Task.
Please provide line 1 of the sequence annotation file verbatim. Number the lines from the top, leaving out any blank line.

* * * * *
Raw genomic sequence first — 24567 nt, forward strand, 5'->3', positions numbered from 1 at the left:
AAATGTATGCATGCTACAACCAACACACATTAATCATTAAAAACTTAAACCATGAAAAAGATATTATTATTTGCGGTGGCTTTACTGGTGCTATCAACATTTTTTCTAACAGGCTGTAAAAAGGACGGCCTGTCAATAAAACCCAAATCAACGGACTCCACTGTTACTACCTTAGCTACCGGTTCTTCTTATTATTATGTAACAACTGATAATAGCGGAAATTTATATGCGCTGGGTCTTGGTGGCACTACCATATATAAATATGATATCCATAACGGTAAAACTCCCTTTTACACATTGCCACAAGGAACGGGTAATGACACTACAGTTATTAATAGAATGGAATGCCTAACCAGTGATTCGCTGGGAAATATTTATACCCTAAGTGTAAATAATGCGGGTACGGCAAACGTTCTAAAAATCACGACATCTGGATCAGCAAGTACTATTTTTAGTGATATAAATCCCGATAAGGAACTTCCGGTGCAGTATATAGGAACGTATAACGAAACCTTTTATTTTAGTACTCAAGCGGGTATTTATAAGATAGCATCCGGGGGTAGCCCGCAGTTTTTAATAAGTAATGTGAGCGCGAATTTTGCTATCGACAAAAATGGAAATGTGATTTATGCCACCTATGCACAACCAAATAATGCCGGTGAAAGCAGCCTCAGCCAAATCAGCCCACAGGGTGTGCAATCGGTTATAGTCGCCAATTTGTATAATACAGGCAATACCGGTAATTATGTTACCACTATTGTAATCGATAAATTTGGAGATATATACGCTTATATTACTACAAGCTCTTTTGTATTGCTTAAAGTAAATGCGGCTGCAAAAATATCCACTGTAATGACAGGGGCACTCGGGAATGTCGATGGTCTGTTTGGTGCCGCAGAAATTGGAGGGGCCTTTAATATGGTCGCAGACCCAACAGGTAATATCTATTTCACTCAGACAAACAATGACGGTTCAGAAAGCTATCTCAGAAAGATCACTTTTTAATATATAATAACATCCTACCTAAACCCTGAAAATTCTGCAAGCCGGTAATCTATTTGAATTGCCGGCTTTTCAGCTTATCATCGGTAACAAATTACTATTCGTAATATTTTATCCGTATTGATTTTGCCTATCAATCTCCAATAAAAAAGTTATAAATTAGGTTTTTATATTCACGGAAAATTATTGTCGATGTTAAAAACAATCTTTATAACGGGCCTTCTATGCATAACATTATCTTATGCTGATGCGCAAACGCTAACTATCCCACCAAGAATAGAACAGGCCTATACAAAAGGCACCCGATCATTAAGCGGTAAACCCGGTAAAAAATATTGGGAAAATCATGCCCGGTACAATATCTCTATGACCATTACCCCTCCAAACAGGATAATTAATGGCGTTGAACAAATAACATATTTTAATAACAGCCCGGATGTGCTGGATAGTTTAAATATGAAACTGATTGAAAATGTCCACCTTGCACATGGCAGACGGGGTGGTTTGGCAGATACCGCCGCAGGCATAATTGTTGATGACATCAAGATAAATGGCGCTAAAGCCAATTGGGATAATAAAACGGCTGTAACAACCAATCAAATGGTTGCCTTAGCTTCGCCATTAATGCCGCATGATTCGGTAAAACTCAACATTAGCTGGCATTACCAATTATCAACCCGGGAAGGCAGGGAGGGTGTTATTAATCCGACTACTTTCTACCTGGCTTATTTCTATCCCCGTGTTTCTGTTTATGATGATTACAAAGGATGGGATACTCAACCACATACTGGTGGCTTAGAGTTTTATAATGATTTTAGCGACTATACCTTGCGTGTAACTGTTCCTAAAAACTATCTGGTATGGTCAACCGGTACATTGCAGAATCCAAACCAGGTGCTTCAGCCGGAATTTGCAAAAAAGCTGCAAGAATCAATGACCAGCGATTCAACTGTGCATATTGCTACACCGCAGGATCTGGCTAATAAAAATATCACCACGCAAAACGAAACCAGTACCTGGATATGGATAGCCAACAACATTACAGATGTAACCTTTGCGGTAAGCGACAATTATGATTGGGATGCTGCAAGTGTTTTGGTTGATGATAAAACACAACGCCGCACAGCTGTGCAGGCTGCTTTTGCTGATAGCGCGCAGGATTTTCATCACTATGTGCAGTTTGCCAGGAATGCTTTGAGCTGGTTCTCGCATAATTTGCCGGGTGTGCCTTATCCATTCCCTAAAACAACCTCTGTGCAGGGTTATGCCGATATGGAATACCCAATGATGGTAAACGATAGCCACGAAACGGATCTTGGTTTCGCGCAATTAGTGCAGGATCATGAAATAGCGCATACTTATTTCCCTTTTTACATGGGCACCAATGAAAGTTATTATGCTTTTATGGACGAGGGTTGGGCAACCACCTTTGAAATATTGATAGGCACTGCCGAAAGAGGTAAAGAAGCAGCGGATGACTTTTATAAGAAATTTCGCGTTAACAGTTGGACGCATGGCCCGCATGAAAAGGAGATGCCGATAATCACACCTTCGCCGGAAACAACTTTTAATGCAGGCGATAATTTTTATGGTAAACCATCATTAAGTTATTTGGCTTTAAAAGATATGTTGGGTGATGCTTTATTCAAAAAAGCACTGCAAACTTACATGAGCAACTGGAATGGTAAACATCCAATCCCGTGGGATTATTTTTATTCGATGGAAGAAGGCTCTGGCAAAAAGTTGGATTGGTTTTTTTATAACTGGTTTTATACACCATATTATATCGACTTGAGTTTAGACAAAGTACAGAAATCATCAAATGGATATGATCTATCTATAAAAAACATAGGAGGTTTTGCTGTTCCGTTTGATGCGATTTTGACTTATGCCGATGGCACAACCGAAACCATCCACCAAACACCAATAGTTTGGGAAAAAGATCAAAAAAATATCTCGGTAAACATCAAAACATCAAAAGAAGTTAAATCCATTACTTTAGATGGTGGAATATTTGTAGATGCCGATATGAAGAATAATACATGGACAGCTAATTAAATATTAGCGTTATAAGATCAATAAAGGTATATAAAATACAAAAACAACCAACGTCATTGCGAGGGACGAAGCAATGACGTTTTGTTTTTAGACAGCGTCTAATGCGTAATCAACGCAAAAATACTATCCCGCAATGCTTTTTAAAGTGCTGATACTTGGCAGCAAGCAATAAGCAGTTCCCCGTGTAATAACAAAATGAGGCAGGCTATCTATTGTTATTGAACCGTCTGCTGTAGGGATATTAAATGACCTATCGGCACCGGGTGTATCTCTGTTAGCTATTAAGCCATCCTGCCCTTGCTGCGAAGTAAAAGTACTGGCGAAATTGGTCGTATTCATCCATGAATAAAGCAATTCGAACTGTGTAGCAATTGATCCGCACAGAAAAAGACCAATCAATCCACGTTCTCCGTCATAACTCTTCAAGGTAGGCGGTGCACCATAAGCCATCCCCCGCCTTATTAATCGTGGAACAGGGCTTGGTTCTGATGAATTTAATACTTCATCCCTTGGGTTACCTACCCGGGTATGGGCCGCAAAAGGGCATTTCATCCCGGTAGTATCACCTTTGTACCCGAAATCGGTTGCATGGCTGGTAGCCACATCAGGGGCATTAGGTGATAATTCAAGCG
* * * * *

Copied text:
Raw genomic sequence first — 24567 nt, forward strand, 5'->3', positions numbered from 1 at the left: